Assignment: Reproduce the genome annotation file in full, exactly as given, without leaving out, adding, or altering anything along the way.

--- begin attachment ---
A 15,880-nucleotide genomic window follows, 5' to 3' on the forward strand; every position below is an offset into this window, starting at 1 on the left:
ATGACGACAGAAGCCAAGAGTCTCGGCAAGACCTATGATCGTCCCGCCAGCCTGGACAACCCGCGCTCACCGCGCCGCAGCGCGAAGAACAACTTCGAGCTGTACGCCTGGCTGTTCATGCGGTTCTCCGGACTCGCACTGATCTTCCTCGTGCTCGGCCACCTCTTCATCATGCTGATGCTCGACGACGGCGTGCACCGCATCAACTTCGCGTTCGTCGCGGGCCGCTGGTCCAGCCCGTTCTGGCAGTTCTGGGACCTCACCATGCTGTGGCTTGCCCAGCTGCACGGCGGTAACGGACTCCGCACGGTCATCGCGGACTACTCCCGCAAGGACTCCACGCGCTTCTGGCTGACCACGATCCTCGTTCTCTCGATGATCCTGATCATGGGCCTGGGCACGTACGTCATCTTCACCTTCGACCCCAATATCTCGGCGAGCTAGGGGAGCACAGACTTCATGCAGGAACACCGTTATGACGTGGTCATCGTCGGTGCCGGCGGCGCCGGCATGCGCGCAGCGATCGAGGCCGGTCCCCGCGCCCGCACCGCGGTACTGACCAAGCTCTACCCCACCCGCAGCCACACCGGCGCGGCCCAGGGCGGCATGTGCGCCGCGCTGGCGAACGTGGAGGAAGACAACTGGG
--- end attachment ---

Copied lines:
A 15,880-nucleotide genomic window follows, 5' to 3' on the forward strand; every position below is an offset into this window, starting at 1 on the left:
ATGACGACAGAAGCCAAGAGTCTCGGCAAGACCTATGATCGTCCCGCCAGCCTGGACAACCCGCGCTCACCGCGCCGCAGCGCGAAGAACAACTTCGAGCTGTACGCCTGGCTGTTCATGCGGTTCTCCGGACTCGCACTGATCTTCCTCGTGCTCGGCCACCTCTTCATCATGCTGATGCTCGACGACGGCGTGCACCGCATCAACTTCGCGTTCGTCGCGGGCCGCTGGTCCAGCCCGTTCTGGCAGTTCTGGGACCTCACCATGCTGTGGCTTGCCCAGCTGCACGGCGGTAACGGACTCCGCACGGTCATCGCGGACTACTCCCGCAAGGACTCCACGCGCTTCTGGCTGACCACGATCCTCGTTCTCTCGATGATCCTGATCATGGGCCTGGGCACGTACGTCATCTTCACCTTCGACCCCAATATCTCGGCGAGCTAGGGGAGCACAGACTTCATGCAGGAACACCGTTATGACGTGGTCATCGTCGGTGCCGGCGGCGCCGGCATGCGCGCAGCGATCGAGGCCGGTCCCCGCGCCCGCACCGCGGTACTGACCAAGCTCTACCCCACCCGCAGCCACACCGGCGCGGCCCAGGGCGGCATGTGCGCCGCGCTGGCGAACGTGGAGGAAGACAACTGGG